Franchesca Ramsey is returning to her roots. The ever-poised and polished YouTuber is dressed in bright colors and sports and a bold lip in the midst of the grey and white background of Sundance Film Festival. The comedian, YouTuber, journalist, actress and producer has returned to the film festival for the second year in a row with her new comedy docuseries, aptly titled Franchesca (at least for now.) This isn’t the pilot Ramsey recently sold to Comedy Central, Franchesca is something else entirely. A short form series which premiered under Sundance’s inaugural Indie Episodic section, Franchesca combines beauty and culture in the brilliant candid way Ramsey has mastered.
Sitting with director Kaitlin Fontana, the women speak enthusiastically about the origins of the series. “It was really collaborative,” Ramsey explained. “My manager introduced me to Kaitlin. They worked on a project together. I had a development deal with Topic to create something. We just weren’t really sure what we wanted to do, but we knew we wanted it to be very different from anything else we’d seen. I loved the idea of exploring beauty and culture because that was how I got my start on YouTube. I started making videos in my bathroom, and it really came out of the fact that there weren’t any natural hair videos. I needed help styling my hair and I didn’t know how. I was just very fortunate that I built an audience because there wasn’t anyone else doing it. Even though I wasn’t an authority, I think people connected with my passion and my honesty.”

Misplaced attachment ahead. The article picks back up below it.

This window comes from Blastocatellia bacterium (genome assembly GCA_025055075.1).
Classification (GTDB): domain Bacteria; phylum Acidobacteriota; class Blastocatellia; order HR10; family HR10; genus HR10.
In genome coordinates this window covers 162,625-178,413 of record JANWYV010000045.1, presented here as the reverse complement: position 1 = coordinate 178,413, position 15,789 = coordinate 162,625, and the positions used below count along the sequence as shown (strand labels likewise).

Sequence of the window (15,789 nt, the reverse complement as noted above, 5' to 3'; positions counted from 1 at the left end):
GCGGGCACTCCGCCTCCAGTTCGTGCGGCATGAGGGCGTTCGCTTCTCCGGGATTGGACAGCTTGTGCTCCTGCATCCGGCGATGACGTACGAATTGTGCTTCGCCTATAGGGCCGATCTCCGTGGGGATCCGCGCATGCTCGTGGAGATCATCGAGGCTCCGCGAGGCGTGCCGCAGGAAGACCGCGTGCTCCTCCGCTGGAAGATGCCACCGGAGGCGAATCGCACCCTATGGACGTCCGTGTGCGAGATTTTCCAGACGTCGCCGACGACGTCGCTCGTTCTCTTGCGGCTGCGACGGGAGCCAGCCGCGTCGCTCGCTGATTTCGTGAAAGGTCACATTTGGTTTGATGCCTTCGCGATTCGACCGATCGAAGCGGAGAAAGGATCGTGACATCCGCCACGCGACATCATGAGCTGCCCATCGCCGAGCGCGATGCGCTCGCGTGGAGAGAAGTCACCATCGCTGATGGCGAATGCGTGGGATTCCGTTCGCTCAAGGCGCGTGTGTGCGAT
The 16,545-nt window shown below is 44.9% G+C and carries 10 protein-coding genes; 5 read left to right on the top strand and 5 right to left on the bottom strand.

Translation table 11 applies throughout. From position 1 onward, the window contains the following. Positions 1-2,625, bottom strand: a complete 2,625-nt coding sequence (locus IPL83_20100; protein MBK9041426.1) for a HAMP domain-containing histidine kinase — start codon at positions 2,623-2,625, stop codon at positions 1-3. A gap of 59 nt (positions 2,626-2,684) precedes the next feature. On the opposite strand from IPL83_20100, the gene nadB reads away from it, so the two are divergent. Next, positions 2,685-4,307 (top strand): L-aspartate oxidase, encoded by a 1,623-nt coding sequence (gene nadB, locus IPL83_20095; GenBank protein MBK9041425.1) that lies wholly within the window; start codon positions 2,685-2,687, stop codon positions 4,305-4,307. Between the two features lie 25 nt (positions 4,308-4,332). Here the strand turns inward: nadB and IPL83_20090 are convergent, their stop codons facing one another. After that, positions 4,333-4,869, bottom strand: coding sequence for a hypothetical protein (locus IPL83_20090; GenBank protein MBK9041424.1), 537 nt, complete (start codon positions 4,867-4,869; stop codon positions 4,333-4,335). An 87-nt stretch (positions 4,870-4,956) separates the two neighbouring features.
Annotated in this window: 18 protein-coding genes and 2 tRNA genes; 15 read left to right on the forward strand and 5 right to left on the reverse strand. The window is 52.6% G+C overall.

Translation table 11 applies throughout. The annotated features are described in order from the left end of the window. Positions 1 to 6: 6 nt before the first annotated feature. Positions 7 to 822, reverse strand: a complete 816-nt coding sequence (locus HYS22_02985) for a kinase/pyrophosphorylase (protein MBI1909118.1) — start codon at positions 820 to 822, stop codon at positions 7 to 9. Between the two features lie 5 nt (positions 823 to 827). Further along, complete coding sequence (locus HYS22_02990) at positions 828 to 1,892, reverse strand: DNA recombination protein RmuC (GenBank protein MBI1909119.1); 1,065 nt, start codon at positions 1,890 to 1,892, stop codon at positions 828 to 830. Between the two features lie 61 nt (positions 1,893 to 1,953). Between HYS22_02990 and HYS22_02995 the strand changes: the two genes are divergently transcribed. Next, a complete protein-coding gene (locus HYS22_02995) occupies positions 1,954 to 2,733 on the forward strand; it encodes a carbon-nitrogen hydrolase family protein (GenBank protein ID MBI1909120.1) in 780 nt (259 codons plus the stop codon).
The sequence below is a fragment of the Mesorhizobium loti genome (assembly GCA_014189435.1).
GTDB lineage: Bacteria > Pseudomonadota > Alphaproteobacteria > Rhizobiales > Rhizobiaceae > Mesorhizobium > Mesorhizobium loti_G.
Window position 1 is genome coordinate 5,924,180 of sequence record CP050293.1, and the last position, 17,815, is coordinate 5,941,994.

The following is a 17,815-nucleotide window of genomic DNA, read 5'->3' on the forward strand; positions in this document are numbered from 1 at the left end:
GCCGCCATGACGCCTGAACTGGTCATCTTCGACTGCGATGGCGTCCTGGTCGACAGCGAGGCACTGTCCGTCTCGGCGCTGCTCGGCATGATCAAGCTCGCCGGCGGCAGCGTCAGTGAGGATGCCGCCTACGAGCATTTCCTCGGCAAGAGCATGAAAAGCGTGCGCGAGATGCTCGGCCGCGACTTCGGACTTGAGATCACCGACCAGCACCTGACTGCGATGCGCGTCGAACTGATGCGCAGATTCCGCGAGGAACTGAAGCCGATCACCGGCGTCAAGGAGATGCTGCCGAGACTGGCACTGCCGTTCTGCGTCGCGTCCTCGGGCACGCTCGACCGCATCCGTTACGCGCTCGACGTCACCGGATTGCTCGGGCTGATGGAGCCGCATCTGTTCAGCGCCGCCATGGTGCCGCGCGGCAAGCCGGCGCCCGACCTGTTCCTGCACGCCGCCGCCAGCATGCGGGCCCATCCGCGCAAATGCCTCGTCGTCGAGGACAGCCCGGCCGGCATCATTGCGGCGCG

Fontana was also interested in making sure the series stretched and expanded further than beauty and culture — examining some of the things Ramsey deals with on a daily basis as a Black woman in the public sphere. “I think that that’s an interesting and important part about the pilot,” she expressed. “Online abuse is something that Franchesca absolutely deals with. One of the first things she said in the pilot is, ‘No I’m not going to deal with this today. I’m hanging out with my friend today.’ I think that’s such a part of women’s lives. To compartmentalize so much of what we’re doing.”
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